As the days grow shorter and colder, our thoughts turn to cracking open a new book and reading it by the fire, to family coming home and to holiday gift-giving.
There are so many books, old and new favorites, to choose from for those on your list who love food. Here we pair a few of our personal cookbook library favorites with something to eat or experience, and a few holiday alternative gift-giving ideas.
Bees are on our mind as they bed down for the winter now. Ann just harvested her hive’s fall honey and honeycomb. In just two months, come February when the almonds begin to bloom, just about all the bees in the United States will be heading to California for pollination duty.
To celebrate the bee, the Robert Mondavi Institute at UC Davis has a Winter Feast on Feb. 8, the tickets for which might be fun for the beekeeper or honey lover in your life. Darrell Corti, the renowned Sacramento gourmand and grocer, will lead diners in mead tasting at the end of the meal. Proceeds support the work of the RMI’s Honey and Pollination Center.
Tickets are available to the Robert Mondavi Institute’s “Mid-Winter Beekeeper’s Feast: A Taste of Mead & Honey,” at http://rmi.ucdavis.edu/events. Single tickets are $125. Pair tickets with a jar of local honey and one of Ann’s favorite books, “Following the Bloom — Across American with the Migratory Beekeepers” by Douglas Whynott (Second Edition, 2004), a great read about family beekeepers who drive semi-truckloads of their hives across the country.
Ann created the menu for the event with Mani Niall, author of the honey cookbook, “Covered in Honey,” another possible pairing with the tickets.
Earlier in the year we wrote about a whole lamb butchering class we took at The Fatted Calf in Napa. For the wannabe butcher in your life, or your favorite hunter or chef, consider giving them a class there in 2014. Classes fill up very fast, so shop early.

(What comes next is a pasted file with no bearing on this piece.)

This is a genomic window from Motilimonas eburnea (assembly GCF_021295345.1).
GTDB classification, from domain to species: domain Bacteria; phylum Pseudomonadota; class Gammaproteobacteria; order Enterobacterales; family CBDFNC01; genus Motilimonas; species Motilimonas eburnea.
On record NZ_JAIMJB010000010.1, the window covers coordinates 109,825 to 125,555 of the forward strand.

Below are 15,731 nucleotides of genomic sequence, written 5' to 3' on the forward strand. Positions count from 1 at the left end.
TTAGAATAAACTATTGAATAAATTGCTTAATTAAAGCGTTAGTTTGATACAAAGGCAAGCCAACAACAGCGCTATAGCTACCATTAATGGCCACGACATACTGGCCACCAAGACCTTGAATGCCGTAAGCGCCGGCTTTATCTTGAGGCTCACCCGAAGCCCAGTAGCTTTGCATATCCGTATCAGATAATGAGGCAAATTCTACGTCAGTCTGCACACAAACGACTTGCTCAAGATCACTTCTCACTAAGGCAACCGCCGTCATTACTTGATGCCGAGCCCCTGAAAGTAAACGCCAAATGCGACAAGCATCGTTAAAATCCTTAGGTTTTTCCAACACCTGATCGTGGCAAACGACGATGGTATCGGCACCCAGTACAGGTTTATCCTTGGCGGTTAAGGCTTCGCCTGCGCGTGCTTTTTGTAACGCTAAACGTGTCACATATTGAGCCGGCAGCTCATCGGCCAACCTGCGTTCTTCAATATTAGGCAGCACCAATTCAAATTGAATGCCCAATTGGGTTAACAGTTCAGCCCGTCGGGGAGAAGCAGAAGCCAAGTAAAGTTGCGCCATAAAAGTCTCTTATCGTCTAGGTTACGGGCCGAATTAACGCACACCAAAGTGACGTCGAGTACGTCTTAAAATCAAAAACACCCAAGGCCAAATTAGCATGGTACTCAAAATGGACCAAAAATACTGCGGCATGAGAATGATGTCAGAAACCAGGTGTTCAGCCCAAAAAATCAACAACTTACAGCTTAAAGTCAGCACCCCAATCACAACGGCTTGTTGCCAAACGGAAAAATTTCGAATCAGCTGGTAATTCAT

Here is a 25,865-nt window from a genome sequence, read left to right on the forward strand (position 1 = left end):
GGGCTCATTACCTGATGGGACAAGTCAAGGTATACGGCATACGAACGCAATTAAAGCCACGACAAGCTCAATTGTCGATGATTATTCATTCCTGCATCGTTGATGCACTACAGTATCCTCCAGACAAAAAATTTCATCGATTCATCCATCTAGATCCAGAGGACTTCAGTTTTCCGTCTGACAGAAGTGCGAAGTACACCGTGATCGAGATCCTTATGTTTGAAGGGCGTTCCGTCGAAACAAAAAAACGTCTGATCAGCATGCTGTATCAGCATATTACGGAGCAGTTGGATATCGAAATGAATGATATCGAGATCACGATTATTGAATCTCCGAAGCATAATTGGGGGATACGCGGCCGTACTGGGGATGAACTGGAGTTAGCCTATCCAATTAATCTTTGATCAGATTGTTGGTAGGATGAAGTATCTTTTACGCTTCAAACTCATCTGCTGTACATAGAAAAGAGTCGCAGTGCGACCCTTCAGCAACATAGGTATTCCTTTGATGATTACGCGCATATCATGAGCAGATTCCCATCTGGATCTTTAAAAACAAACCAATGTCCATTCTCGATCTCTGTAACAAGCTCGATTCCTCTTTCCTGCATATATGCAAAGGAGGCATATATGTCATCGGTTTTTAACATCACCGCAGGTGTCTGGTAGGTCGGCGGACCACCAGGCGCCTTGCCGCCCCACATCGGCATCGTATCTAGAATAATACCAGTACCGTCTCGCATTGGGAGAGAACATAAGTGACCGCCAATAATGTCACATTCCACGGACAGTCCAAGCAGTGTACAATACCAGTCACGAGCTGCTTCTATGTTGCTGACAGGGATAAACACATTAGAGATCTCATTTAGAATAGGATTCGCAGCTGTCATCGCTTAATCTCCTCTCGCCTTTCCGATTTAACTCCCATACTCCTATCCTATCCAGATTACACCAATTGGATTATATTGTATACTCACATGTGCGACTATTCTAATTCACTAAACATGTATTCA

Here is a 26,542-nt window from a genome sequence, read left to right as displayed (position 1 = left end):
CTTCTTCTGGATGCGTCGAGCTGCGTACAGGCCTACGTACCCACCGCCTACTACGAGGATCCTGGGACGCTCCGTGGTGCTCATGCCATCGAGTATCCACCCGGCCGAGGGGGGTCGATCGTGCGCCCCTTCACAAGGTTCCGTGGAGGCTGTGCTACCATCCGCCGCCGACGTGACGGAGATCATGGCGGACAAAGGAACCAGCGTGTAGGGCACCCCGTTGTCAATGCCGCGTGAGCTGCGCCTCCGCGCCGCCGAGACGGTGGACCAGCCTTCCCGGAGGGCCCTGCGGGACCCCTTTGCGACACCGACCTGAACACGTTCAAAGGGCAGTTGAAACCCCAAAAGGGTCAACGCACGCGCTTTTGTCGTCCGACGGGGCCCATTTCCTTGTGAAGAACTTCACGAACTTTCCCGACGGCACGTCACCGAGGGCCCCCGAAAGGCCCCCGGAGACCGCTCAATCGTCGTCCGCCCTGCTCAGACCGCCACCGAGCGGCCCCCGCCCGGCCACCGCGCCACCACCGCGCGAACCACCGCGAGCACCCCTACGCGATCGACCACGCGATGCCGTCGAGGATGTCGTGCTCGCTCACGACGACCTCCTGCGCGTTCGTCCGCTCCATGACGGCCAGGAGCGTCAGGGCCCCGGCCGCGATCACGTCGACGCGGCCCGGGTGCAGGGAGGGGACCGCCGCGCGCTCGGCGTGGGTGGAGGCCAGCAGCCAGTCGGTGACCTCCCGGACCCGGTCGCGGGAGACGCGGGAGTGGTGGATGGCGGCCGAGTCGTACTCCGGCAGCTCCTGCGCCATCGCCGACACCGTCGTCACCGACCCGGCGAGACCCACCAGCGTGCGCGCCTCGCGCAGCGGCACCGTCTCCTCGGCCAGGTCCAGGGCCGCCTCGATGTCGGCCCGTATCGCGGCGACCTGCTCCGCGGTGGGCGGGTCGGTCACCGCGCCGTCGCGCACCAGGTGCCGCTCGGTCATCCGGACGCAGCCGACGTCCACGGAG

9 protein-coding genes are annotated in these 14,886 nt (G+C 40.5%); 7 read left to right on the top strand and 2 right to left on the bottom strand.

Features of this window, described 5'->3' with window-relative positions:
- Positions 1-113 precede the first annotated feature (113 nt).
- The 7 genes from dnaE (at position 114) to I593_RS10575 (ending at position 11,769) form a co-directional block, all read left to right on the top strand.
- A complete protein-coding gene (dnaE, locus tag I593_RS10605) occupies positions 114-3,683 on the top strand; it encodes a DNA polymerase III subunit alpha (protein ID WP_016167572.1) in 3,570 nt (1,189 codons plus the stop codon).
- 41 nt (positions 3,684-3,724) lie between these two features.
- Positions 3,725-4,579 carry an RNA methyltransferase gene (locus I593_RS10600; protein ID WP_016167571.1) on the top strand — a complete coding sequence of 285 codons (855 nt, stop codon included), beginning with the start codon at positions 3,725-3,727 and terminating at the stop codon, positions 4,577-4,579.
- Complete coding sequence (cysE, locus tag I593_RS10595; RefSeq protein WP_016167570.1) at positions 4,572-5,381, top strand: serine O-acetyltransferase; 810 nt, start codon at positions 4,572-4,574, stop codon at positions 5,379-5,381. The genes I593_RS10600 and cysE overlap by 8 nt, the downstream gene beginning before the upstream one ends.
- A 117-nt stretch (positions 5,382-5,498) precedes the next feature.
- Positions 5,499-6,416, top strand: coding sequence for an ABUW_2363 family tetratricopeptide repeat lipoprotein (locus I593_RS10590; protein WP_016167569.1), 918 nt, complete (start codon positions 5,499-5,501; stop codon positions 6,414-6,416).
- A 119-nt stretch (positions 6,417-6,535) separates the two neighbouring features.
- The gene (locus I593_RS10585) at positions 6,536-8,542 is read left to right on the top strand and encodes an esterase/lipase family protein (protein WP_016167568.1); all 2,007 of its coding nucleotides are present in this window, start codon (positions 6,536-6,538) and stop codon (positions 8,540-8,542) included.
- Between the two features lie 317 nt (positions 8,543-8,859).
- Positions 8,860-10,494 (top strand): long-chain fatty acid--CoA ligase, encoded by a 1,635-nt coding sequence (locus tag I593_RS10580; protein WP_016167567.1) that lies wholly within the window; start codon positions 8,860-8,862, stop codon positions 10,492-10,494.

Pair the class with a book by Fatted Calf owners Taylor Boetticher and Topania Miller, “In the Charcuterie — The Fatted Calf’s Guide to Making Sausage, Salumi, Pates, Roasts, Confits, and Other Meaty Goods.” Or, consider pairing the book with a sausage attachment for a Kitchen Aid mixer, or a ball of red and white butcher’s twine.
The California food revolution is well known by now, symbolizing everything new, young, fresh, local and multiethnic. We were involved — Georgeanne with her seed company, Le Marche Seeds, which imported seeds from all over Europe and Asia for the burgeoning organic farmers across the nation, and Ann with early farmers markets and food cooperatives and their respective legislative and regulatory needs.
Author and chef Joyce Goldstein researched the revolution, and University of California Press has just released her book, “Inside the California Food Revolution” (2013). This is a great gift for anyone on your list serious about history and food. The book is a chronicle of events and personalities, in which Georgeanne as well as some regional farmers such as Rich Collins are mentioned.